Insights: Mexico is well-known for having the highest fraud rate in LatAm, which is aggravated by the 40% increase seen during Q1 of this year. One reason for the rise is lower order volumes, which means that the same number of fraud attempts constitutes a higher share of the total order volume. Still, fraudsters are clearly taking advantage of the current situation and the uncertainty and fear it brings. Merchants should be prepared to face this challenge. The opportunity of new customers far outweighs the risk that new customers bring, so an overly strict approach could be counterproductive, and result in more false declines and lost revenue.

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1.0 represents the number of orders and fraud attempts in January 2020
This is the baseline to which data from February and March is compared

Also – according to AMVO, small businesses are the most affected by the pandemic in Mexico, since just 10% have a digital presence. Now more than ever, it is crucial for Mexican merchants to digitally transform. This is key to making the most of this period of uncertainty.

The case of Brazil

Our data shows that online orders in Brazil fell by 35.8% between January and March, as consumer confidence was the first victim of the pandemic. But the first weeks of March have seen a 40% increase in Brazilian eCommerce sales, compared to the same period in the previous year.

What is also obvious is that Brazilian consumers are still buying – but they’re prioritizing essential items. Carrefour Brazil reported a 12,5% rise in first-quarter gross revenue from the same period a year ago. For non-essential goods, spending is still lower. According to Euromonitor International, apparel, footwear, personal accessories and eyewear have been completely deprioritized.

Insights: Crisis always brings uncertainty. One of the biggest surprises of this pandemic is that Brazil, which used to be the country with the second highest rate of fraud in the region, saw its fraud rate fall by 37% from January to March. The explanation for this sudden change could be that traditionally high risk industries, like food and electronics, have actually become much safer as more legitimate customers are buying online.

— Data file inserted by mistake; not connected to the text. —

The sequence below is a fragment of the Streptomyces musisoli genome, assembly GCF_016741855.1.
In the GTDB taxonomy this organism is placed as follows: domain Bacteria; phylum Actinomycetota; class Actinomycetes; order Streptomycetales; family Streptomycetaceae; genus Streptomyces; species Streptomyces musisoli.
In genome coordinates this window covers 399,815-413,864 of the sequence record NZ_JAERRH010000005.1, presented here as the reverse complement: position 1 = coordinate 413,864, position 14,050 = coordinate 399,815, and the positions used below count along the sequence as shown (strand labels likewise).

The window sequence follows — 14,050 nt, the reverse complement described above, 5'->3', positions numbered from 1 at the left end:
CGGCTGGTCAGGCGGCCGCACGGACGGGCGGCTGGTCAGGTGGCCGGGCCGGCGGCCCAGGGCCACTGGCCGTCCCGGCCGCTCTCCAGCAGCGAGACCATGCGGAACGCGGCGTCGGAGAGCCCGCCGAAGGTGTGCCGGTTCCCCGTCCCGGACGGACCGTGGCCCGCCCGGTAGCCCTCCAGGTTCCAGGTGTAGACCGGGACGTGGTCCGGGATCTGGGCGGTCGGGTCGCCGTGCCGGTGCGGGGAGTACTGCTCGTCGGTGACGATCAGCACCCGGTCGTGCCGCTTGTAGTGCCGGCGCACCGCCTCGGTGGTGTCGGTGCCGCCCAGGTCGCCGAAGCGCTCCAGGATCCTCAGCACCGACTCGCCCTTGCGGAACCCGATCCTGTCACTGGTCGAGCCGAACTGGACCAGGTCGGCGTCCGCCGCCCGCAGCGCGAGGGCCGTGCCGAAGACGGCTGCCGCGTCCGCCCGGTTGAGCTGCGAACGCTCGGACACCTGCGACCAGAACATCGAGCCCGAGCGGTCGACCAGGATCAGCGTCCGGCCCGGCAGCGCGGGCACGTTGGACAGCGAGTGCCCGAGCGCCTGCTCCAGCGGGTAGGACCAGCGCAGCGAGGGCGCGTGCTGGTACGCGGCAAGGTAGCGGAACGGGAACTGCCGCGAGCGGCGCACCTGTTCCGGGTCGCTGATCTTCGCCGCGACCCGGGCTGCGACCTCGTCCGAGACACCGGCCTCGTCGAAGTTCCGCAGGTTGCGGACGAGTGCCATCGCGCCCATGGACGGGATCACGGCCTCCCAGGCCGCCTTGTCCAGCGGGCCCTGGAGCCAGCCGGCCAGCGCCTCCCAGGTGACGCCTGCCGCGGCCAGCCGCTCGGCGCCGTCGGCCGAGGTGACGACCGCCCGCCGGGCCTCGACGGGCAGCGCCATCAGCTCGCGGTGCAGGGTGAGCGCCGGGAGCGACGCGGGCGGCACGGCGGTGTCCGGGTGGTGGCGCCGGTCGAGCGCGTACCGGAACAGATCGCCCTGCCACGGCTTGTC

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1.0 represents the number of orders and fraud attempts in January 2020
This is the baseline to which data from February and March is compared

The case of Argentina

Argentina is, according to our internal data, the most stable country in the region in terms of eCommerce, seeing the smallest drop in online orders (-27%) between January and March. Sebastian Corzo from Kantar indicates that the pandemic has led to a 30% increase in new online shoppers.

In the meantime, many companies are seeing the pandemic as an opportunity to expand. The CEO of E3 Ecommerce, Diego Gorischnik, explains: “The coronavirus has sparked the interest of companies to optimize their online business, our contacts have quadrupled. Brands don’t want to be left out, as these times [in terms of order volumes] are only equal to events like the Cyber Monday or the Hotsale.” 

Insights: According to Riskified data, there was a significant increase in fraud attempts – a 170% surge between January and March. On average, online orders made by new customers are 3x riskier than orders made by returning customers. Due to the different buying patterns new customers are exhibiting, merchants may mistake many of them for fraudsters, which could lead to high false decline rates. It is crucial that merchants adopt a strategy and maintain the highest possible approval rate for this valuable segment, to ensure that most of the new customers continue buying online once it’s back to “business as usual.”

image 5
1.0 represents the number of orders and fraud attempts in January 2020
This is the baseline to which data from February and March is compared

The case of Colombia and Chile